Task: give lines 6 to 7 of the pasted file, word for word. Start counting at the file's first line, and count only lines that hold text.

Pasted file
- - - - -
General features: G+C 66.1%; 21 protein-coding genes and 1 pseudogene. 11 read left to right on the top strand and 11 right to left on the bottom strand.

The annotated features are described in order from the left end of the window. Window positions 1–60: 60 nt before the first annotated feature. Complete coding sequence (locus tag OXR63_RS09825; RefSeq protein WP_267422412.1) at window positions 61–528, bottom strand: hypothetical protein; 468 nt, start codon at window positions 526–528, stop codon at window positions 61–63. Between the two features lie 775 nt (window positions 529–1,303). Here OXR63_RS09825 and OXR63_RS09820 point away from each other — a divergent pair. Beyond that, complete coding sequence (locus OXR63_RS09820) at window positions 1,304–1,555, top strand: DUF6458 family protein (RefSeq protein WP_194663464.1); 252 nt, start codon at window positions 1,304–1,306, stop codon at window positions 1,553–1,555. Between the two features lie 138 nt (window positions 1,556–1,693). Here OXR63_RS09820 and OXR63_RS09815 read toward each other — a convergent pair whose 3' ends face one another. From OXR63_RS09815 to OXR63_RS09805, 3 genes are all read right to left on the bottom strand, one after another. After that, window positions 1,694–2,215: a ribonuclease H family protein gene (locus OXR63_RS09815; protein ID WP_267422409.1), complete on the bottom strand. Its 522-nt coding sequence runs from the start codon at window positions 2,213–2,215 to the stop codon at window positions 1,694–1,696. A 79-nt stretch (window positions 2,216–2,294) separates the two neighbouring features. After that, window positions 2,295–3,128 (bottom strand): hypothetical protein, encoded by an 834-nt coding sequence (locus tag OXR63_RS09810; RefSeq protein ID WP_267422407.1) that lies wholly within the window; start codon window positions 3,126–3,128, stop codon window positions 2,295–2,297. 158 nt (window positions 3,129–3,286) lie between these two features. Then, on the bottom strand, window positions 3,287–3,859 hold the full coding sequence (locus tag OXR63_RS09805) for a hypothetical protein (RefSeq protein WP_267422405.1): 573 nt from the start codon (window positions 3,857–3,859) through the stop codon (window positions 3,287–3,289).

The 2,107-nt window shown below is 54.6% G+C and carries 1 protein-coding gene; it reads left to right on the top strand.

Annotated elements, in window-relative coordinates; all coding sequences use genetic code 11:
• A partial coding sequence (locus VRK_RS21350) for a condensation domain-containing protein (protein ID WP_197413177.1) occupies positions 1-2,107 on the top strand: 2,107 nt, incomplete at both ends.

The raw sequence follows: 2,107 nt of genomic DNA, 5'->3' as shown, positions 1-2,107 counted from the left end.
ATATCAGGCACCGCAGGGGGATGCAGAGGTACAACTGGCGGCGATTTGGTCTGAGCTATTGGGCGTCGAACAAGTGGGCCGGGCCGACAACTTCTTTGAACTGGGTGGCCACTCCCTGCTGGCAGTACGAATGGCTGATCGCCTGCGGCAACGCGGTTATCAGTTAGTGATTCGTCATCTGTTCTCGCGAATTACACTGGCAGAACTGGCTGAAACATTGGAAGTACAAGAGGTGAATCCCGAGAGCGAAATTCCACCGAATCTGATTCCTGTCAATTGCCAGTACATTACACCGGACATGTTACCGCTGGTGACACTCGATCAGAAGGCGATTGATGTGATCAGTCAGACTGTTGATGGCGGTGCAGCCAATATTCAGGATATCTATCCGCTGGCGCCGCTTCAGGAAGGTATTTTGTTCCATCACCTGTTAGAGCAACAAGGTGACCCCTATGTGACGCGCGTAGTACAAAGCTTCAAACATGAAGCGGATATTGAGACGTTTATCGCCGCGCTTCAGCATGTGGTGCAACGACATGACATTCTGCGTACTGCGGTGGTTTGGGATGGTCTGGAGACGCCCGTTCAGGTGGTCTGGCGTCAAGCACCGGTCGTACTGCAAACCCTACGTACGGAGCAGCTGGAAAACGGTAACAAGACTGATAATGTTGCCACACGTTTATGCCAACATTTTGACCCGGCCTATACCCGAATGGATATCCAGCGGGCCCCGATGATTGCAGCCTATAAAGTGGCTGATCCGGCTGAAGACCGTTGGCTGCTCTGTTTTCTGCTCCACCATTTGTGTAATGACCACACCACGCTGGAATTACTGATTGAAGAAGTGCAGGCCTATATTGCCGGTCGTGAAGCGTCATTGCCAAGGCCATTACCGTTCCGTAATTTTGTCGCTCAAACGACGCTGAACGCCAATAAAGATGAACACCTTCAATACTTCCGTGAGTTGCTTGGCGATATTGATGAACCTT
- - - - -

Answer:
The raw sequence follows: 2,107 nt of genomic DNA, 5'->3' as shown, positions 1-2,107 counted from the left end.
ATATCAGGCACCGCAGGGGGATGCAGAGGTACAACTGGCGGCGATTTGGTCTGAGCTATTGGGCGTCGAACAAGTGGGCCGGGCCGACAACTTCTTTGAACTGGGTGGCCACTCCCTGCTGGCAGTACGAATGGCTGATCGCCTGCGGCAACGCGGTTATCAGTTAGTGATTCGTCATCTGTTCTCGCGAATTACACTGGCAGAACTGGCTGAAACATTGGAAGTACAAGAGGTGAATCCCGAGAGCGAAATTCCACCGAATCTGATTCCTGTCAATTGCCAGTACATTACACCGGACATGTTACCGCTGGTGACACTCGATCAGAAGGCGATTGATGTGATCAGTCAGACTGTTGATGGCGGTGCAGCCAATATTCAGGATATCTATCCGCTGGCGCCGCTTCAGGAAGGTATTTTGTTCCATCACCTGTTAGAGCAACAAGGTGACCCCTATGTGACGCGCGTAGTACAAAGCTTCAAACATGAAGCGGATATTGAGACGTTTATCGCCGCGCTTCAGCATGTGGTGCAACGACATGACATTCTGCGTACTGCGGTGGTTTGGGATGGTCTGGAGACGCCCGTTCAGGTGGTCTGGCGTCAAGCACCGGTCGTACTGCAAACCCTACGTACGGAGCAGCTGGAAAACGGTAACAAGACTGATAATGTTGCCACACGTTTATGCCAACATTTTGACCCGGCCTATACCCGAATGGATATCCAGCGGGCCCCGATGATTGCAGCCTATAAAGTGGCTGATCCGGCTGAAGACCGTTGGCTGCTCTGTTTTCTGCTCCACCATTTGTGTAATGACCACACCACGCTGGAATTACTGATTGAAGAAGTGCAGGCCTATATTGCCGGTCGTGAAGCGTCATTGCCAAGGCCATTACCGTTCCGTAATTTTGTCGCTCAAACGACGCTGAACGCCAATAAAGATGAACACCTTCAATACTTCCGTGAGTTGCTTGGCGATATTGATGAACCTT